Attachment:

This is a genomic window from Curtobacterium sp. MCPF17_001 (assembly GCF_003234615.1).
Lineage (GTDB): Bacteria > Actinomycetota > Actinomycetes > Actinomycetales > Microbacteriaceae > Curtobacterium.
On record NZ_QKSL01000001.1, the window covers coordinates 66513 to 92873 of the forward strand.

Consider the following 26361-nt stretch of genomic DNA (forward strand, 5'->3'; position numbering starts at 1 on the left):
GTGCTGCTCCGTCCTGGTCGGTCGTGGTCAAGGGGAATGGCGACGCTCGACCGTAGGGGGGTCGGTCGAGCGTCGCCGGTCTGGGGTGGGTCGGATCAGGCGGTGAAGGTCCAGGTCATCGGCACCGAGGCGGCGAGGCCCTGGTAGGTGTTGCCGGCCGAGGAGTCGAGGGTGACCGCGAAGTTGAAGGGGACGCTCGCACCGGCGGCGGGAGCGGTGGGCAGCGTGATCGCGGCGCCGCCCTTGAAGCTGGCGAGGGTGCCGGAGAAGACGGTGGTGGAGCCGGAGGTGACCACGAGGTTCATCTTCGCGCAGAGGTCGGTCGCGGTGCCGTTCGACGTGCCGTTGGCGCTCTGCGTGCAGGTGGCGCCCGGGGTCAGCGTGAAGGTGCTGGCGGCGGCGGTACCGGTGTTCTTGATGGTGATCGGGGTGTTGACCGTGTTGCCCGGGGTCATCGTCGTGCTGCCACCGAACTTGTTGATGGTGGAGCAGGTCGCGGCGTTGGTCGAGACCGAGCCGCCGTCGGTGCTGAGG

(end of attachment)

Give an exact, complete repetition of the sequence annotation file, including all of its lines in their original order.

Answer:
This is a genomic window from Curtobacterium sp. MCPF17_001 (assembly GCF_003234615.1).
Lineage (GTDB): Bacteria > Actinomycetota > Actinomycetes > Actinomycetales > Microbacteriaceae > Curtobacterium.
On record NZ_QKSL01000001.1, the window covers coordinates 66513 to 92873 of the forward strand.

Consider the following 26361-nt stretch of genomic DNA (forward strand, 5'->3'; position numbering starts at 1 on the left):
GTGCTGCTCCGTCCTGGTCGGTCGTGGTCAAGGGGAATGGCGACGCTCGACCGTAGGGGGGTCGGTCGAGCGTCGCCGGTCTGGGGTGGGTCGGATCAGGCGGTGAAGGTCCAGGTCATCGGCACCGAGGCGGCGAGGCCCTGGTAGGTGTTGCCGGCCGAGGAGTCGAGGGTGACCGCGAAGTTGAAGGGGACGCTCGCACCGGCGGCGGGAGCGGTGGGCAGCGTGATCGCGGCGCCGCCCTTGAAGCTGGCGAGGGTGCCGGAGAAGACGGTGGTGGAGCCGGAGGTGACCACGAGGTTCATCTTCGCGCAGAGGTCGGTCGCGGTGCCGTTCGACGTGCCGTTGGCGCTCTGCGTGCAGGTGGCGCCCGGGGTCAGCGTGAAGGTGCTGGCGGCGGCGGTACCGGTGTTCTTGATGGTGATCGGGGTGTTGACCGTGTTGCCCGGGGTCATCGTCGTGCTGCCACCGAACTTGTTGATGGTGGAGCAGGTCGCGGCGTTGGTCGAGACCGAGCCGCCGTCGGTGCTGAGG